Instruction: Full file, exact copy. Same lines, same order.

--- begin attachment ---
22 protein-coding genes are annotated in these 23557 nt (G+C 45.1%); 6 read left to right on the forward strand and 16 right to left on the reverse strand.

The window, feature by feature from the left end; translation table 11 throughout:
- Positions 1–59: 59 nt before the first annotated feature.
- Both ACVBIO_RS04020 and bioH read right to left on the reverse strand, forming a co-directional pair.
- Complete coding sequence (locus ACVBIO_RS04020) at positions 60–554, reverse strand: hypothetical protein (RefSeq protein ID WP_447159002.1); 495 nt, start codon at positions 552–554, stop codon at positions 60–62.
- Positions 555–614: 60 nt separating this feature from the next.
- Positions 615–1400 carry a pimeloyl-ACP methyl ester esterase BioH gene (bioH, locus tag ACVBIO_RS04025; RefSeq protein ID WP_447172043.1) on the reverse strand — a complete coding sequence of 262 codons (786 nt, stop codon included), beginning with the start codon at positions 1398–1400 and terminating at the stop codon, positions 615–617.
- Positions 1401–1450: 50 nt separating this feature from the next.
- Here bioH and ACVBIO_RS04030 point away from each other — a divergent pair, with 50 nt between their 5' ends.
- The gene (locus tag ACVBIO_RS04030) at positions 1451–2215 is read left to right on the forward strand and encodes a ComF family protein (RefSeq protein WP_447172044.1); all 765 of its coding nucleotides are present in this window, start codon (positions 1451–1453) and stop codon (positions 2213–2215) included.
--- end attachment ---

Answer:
22 protein-coding genes are annotated in these 23557 nt (G+C 45.1%); 6 read left to right on the forward strand and 16 right to left on the reverse strand.

The window, feature by feature from the left end; translation table 11 throughout:
- Positions 1–59: 59 nt before the first annotated feature.
- Both ACVBIO_RS04020 and bioH read right to left on the reverse strand, forming a co-directional pair.
- Complete coding sequence (locus ACVBIO_RS04020) at positions 60–554, reverse strand: hypothetical protein (RefSeq protein ID WP_447159002.1); 495 nt, start codon at positions 552–554, stop codon at positions 60–62.
- Positions 555–614: 60 nt separating this feature from the next.
- Positions 615–1400 carry a pimeloyl-ACP methyl ester esterase BioH gene (bioH, locus tag ACVBIO_RS04025; RefSeq protein ID WP_447172043.1) on the reverse strand — a complete coding sequence of 262 codons (786 nt, stop codon included), beginning with the start codon at positions 1398–1400 and terminating at the stop codon, positions 615–617.
- Positions 1401–1450: 50 nt separating this feature from the next.
- Here bioH and ACVBIO_RS04030 point away from each other — a divergent pair, with 50 nt between their 5' ends.
- The gene (locus tag ACVBIO_RS04030) at positions 1451–2215 is read left to right on the forward strand and encodes a ComF family protein (RefSeq protein WP_447172044.1); all 765 of its coding nucleotides are present in this window, start codon (positions 1451–1453) and stop codon (positions 2213–2215) included.